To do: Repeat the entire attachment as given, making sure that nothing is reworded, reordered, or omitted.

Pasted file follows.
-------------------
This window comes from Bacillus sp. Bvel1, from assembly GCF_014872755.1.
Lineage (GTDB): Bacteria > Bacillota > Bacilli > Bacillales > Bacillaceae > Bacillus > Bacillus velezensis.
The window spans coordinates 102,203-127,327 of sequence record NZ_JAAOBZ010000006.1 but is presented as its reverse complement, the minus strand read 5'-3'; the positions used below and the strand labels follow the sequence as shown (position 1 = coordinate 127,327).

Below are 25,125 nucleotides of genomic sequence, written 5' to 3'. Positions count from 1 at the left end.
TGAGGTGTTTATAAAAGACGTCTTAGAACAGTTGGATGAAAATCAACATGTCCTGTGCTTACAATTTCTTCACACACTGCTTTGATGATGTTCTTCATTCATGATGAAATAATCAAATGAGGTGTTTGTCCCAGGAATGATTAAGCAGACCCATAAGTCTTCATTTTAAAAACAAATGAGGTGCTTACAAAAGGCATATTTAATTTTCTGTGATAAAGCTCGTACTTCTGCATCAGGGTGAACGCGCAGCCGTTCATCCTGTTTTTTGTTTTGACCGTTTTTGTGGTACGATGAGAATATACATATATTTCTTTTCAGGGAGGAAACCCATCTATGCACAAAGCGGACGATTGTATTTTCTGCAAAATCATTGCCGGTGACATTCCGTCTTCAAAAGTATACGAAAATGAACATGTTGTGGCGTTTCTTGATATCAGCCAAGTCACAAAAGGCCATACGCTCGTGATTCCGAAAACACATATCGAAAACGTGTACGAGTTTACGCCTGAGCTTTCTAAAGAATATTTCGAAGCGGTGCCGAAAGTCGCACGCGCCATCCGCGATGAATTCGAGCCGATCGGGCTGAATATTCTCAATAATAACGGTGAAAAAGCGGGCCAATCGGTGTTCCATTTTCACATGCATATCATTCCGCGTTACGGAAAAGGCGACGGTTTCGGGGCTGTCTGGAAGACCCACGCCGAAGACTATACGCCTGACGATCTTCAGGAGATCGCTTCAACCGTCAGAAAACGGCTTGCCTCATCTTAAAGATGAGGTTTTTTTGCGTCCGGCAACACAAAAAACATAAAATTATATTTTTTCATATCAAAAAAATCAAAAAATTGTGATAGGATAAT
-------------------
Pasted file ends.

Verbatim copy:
This window comes from Bacillus sp. Bvel1, from assembly GCF_014872755.1.
Lineage (GTDB): Bacteria > Bacillota > Bacilli > Bacillales > Bacillaceae > Bacillus > Bacillus velezensis.
The window spans coordinates 102,203-127,327 of sequence record NZ_JAAOBZ010000006.1 but is presented as its reverse complement, the minus strand read 5'-3'; the positions used below and the strand labels follow the sequence as shown (position 1 = coordinate 127,327).

Below are 25,125 nucleotides of genomic sequence, written 5' to 3'. Positions count from 1 at the left end.
TGAGGTGTTTATAAAAGACGTCTTAGAACAGTTGGATGAAAATCAACATGTCCTGTGCTTACAATTTCTTCACACACTGCTTTGATGATGTTCTTCATTCATGATGAAATAATCAAATGAGGTGTTTGTCCCAGGAATGATTAAGCAGACCCATAAGTCTTCATTTTAAAAACAAATGAGGTGCTTACAAAAGGCATATTTAATTTTCTGTGATAAAGCTCGTACTTCTGCATCAGGGTGAACGCGCAGCCGTTCATCCTGTTTTTTGTTTTGACCGTTTTTGTGGTACGATGAGAATATACATATATTTCTTTTCAGGGAGGAAACCCATCTATGCACAAAGCGGACGATTGTATTTTCTGCAAAATCATTGCCGGTGACATTCCGTCTTCAAAAGTATACGAAAATGAACATGTTGTGGCGTTTCTTGATATCAGCCAAGTCACAAAAGGCCATACGCTCGTGATTCCGAAAACACATATCGAAAACGTGTACGAGTTTACGCCTGAGCTTTCTAAAGAATATTTCGAAGCGGTGCCGAAAGTCGCACGCGCCATCCGCGATGAATTCGAGCCGATCGGGCTGAATATTCTCAATAATAACGGTGAAAAAGCGGGCCAATCGGTGTTCCATTTTCACATGCATATCATTCCGCGTTACGGAAAAGGCGACGGTTTCGGGGCTGTCTGGAAGACCCACGCCGAAGACTATACGCCTGACGATCTTCAGGAGATCGCTTCAACCGTCAGAAAACGGCTTGCCTCATCTTAAAGATGAGGTTTTTTTGCGTCCGGCAACACAAAAAACATAAAATTATATTTTTTCATATCAAAAAAATCAAAAAATTGTGATAGGATAAT